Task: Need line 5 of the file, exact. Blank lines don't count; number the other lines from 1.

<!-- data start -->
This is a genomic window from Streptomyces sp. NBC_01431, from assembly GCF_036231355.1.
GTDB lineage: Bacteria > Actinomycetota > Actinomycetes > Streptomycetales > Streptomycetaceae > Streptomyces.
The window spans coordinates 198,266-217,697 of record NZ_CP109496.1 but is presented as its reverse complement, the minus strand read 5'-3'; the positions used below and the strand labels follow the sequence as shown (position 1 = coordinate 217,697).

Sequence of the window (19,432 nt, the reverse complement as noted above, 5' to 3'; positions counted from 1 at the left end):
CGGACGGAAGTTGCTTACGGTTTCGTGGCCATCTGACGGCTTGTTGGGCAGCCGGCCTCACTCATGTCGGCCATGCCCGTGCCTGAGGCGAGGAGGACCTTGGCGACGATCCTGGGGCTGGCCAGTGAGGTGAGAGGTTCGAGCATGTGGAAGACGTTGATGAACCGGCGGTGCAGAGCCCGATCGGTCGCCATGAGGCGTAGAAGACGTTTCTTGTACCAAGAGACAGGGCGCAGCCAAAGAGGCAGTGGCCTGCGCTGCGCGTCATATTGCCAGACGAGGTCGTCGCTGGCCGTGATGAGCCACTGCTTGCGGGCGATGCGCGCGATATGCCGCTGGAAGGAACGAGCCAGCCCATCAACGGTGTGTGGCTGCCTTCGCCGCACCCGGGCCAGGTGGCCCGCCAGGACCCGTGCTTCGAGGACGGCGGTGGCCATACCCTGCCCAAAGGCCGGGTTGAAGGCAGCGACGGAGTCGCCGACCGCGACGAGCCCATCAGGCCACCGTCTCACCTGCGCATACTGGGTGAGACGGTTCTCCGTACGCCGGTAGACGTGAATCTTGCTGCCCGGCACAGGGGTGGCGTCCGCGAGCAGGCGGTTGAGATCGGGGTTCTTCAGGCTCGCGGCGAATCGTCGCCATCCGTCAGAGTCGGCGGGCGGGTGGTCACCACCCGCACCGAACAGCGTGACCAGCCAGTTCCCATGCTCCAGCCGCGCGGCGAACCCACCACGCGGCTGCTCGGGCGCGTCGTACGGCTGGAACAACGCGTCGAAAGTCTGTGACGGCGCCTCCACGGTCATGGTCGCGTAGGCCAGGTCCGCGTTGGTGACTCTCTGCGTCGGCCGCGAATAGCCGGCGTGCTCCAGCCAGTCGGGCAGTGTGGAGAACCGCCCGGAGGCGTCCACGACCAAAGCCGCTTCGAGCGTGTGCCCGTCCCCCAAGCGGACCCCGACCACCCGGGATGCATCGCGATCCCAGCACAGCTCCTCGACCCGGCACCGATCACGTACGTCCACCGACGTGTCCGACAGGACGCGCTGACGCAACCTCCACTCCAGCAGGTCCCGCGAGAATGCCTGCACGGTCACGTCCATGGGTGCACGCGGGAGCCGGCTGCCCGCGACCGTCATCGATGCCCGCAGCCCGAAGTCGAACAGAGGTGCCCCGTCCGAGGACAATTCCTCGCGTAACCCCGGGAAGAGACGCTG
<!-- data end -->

CGGACGGAAGTTGCTTACGGTTTCGTGGCCATCTGACGGCTTGTTGGGCAGCCGGCCTCACTCATGTCGGCCATGCCCGTGCCTGAGGCGAGGAGGACCTTGGCGACGATCCTGGGGCTGGCCAGTGAGGTGAGAGGTTCGAGCATGTGGAAGACGTTGATGAACCGGCGGTGCAGAGCCCGATCGGTCGCCATGAGGCGTAGAAGACGTTTCTTGTACCAAGAGACAGGGCGCAGCCAAAGAGGCAGTGGCCTGCGCTGCGCGTCATATTGCCAGACGAGGTCGTCGCTGGCCGTGATGAGCCACTGCTTGCGGGCGATGCGCGCGATATGCCGCTGGAAGGAACGAGCCAGCCCATCAACGGTGTGTGGCTGCCTTCGCCGCACCCGGGCCAGGTGGCCCGCCAGGACCCGTGCTTCGAGGACGGCGGTGGCCATACCCTGCCCAAAGGCCGGGTTGAAGGCAGCGACGGAGTCGCCGACCGCGACGAGCCCATCAGGCCACCGTCTCACCTGCGCATACTGGGTGAGACGGTTCTCCGTACGCCGGTAGACGTGAATCTTGCTGCCCGGCACAGGGGTGGCGTCCGCGAGCAGGCGGTTGAGATCGGGGTTCTTCAGGCTCGCGGCGAATCGTCGCCATCCGTCAGAGTCGGCGGGCGGGTGGTCACCACCCGCACCGAACAGCGTGACCAGCCAGTTCCCATGCTCCAGCCGCGCGGCGAACCCACCACGCGGCTGCTCGGGCGCGTCGTACGGCTGGAACAACGCGTCGAAAGTCTGTGACGGCGCCTCCACGGTCATGGTCGCGTAGGCCAGGTCCGCGTTGGTGACTCTCTGCGTCGGCCGCGAATAGCCGGCGTGCTCCAGCCAGTCGGGCAGTGTGGAGAACCGCCCGGAGGCGTCCACGACCAAAGCCGCTTCGAGCGTGTGCCCGTCCCCCAAGCGGACCCCGACCACCCGGGATGCATCGCGATCCCAGCACAGCTCCTCGACCCGGCACCGATCACGTACGTCCACCGACGTGTCCGACAGGACGCGCTGACGCAACCTCCACTCCAGCAGGTCCCGCGAGAATGCCTGCACGGTCACGTCCATGGGTGCACGCGGGAGCCGGCTGCCCGCGACCGTCATCGATGCCCGCAGCCCGAAGTCGAACAGAGGTGCCCCGTCCGAGGACAATTCCTCGCGTAACCCCGGGAAGAGACGCTG